The Pearl Fishers, Bizet’s first opera, written when he was only 24, is loved for a few of its lustrous melodies which have been widely disseminated in recordings. But the opera is rarely staged, for reasons that become all too clear when heard at the opera house rather than from stereo speakers.
The work is more than centered on a love triangle–the love triangle is the whole kit and caboodle, with nary a subplot in sight. That’s not necessarily a bad thing, if the love triangle is credible with richly developed characterizations. But the latter are notably absent and the storyline develops in curious ways.
The opera was originally set in Mexico, but the locale was switched to Ceylon late in the game. The location was to meant to lend glamour and a frisson of the exotic, but the entire work is sufficiently generic to fit in most any location. Whether the center of the triangle is the Hindu priestess Bizet delivers or an Aztec medicine woman or, for that matter, an Inuit princess would hardly matter, although there would be fewer excuses in the latter case for scantily clothed dancers.
Zurga, the baritone, just named chief of his village, welcomes back his childhood friend, Nadir, the tenor. Before Nadir went on the road, they had both fallen for Leila, the Hindu priestess. They agreed that they would both forget her in order to preserve their friendship. In any event, Leila is presumably committed to virginity, so what’s the big deal here? The big deal is this duet between the two men, one of the most captivating settings for two male voices in all the operatic literature. It’s a paean to male bonding (with a hint of a homoerotic subtext).
But no sooner does Nadir get to sing alone than he reveals that he broke his pledge to forget Leila and had searched her out. They are lovers. The sweet-singing hero, then, is a lying double-crosser and the splendid duet, in retrospect, is an exercise in hypocrisy. Not, one suspects, what Bizet intended, but that’s how it works on stage. Leila, who has come to bless the pearl divers, pledges to remain chaste and veiled, but as quick as you can whistle Parvati, she’s bedded down with Nadir.
They are caught in the act, of course, and they’re sentenced to death at dawn. Leila makes a heartfelt plea to Zurga to spare Nadir and let her die to pay for their transgression. But Zurga, who has no compelling reason to be any more consistent than any of the other characters, sets fire to his village to distract the villagers so that the couple can flee safely. So much for elected leadership.
The long and the short of it is that it is hard to take any of this seriously as grand opera, in which great passions grow from characters possessed of at least a hint of verisimilitude and depth beyond the comic book level. The already static narrative is not helped by arias and ensemble pieces which more often talk of events in the past than move the plot forward in the present.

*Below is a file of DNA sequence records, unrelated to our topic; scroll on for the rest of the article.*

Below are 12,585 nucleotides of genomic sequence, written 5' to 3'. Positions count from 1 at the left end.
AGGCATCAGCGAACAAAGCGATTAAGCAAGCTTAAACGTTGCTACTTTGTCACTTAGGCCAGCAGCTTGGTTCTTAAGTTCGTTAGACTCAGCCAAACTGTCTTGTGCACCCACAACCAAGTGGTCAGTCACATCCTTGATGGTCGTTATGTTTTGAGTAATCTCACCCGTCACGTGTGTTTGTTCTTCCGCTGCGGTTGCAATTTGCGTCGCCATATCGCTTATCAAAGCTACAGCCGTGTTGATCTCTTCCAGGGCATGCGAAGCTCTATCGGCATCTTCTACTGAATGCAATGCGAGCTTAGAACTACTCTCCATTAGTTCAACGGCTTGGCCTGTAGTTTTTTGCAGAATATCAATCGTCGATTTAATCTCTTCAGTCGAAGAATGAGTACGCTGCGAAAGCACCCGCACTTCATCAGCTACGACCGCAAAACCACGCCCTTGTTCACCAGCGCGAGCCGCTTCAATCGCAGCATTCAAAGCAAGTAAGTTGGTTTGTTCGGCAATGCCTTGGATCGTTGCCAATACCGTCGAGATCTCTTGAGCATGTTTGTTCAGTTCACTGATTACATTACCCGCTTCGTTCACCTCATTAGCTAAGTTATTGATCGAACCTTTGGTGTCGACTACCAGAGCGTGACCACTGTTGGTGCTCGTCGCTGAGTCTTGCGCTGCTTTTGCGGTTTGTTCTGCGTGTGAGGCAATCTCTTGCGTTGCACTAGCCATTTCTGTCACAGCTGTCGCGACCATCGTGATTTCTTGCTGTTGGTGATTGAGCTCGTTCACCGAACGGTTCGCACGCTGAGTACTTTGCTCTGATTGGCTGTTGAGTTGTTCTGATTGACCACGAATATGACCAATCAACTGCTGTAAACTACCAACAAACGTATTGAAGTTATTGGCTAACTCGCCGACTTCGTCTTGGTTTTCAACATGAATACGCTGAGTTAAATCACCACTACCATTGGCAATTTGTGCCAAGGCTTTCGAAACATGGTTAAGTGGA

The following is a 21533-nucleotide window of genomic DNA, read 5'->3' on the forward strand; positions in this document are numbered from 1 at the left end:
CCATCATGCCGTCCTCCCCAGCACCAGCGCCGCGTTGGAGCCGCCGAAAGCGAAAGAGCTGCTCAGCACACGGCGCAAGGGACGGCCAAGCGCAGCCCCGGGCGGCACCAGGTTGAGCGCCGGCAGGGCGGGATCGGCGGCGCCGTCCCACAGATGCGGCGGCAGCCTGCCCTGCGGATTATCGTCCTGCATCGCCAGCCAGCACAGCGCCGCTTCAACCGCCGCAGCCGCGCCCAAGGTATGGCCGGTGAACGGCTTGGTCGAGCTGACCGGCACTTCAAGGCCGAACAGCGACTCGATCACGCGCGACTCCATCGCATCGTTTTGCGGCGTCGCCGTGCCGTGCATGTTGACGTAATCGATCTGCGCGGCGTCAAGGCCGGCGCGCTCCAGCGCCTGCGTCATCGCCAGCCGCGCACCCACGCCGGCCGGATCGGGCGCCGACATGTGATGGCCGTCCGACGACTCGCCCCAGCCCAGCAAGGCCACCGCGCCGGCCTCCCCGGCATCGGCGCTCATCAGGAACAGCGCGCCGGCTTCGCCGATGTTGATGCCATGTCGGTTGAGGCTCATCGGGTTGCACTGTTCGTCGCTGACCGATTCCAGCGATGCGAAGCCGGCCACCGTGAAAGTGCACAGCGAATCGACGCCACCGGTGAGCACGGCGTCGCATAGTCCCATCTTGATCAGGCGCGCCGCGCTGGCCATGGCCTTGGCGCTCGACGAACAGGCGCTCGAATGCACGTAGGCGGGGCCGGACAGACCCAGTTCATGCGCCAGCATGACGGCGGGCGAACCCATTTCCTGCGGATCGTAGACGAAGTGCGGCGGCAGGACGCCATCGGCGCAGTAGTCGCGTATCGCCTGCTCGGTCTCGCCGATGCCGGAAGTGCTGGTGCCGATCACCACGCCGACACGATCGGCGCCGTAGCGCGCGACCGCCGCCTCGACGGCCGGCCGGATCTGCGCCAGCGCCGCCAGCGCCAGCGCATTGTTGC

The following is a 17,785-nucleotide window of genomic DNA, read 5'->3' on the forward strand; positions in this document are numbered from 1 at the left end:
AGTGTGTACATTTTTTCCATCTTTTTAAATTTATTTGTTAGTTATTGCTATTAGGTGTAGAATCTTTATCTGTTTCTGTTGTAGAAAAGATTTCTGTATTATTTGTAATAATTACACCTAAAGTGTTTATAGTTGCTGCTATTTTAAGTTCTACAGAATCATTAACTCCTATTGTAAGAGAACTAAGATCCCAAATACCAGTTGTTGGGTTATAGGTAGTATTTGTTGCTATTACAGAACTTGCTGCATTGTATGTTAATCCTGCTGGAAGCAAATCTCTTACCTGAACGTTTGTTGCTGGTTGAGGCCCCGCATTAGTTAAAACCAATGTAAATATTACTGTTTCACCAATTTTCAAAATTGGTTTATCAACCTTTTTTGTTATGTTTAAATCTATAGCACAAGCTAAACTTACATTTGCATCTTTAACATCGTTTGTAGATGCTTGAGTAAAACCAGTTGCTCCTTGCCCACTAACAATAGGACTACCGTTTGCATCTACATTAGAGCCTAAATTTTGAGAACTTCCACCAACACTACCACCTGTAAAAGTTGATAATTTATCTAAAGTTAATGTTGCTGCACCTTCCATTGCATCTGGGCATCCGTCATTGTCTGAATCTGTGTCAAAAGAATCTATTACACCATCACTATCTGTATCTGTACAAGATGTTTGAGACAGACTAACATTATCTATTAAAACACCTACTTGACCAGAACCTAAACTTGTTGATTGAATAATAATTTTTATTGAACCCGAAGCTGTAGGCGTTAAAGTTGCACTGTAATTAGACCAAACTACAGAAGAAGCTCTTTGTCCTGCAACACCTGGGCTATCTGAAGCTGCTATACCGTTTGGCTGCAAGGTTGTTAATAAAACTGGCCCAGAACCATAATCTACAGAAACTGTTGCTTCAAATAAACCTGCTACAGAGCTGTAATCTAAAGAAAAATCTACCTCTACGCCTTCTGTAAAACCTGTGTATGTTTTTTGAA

Now, a great deal of this could be forgiven if all the music were as enthralling as the first act duet. Alas, what follows in the score are large doses of prettiness uniformly lacking in sublimity. In the San Francisco production, neither lyric tenor Charles Castronovo nor baritone William Dazeley were sufficiently warmed up for their all-important first act duet, much of which was drowned out in the overenthusiastic volume of the orchestra under the baton of Sebastian Lang-Lessing. Castronovo and Dazeley, along with soprano Norah Amsellem, acquitted themselves well through the balance of the evening, the threesome of singers making a youthful and attractive menage.
The production, shared with San Diego Opera and Michigan Opera Theatre, was designed by fashionista Zandra Rhodes, who threw caution to the winds, as it were, offering the look of blown-up drawings by a Saul Steinberg on hallucinogenics. Wavy lines and hot colors abound. When a storm begins, the backdrop falls away to reveal another–all squiggly lines topped by thunder clouds. But that backdrop remains in view long after the storm has abated; lots of style here, but not quite enough attention to the text.
At every opportunity those half-naked dancers leapt onto the stage to choreography by John Malashock that did nothing to disabuse serious dance-lovers of their disdain for ballet on the opera stage. The dancing went beyond the ludicrous, however, and in a number of instances was unpleasantly intrusive on the music. Stage director Andrew Sinclair offered no relief.
In all fairness, it can be reported that the San Francisco audience seemed to be having a grand time on opening night.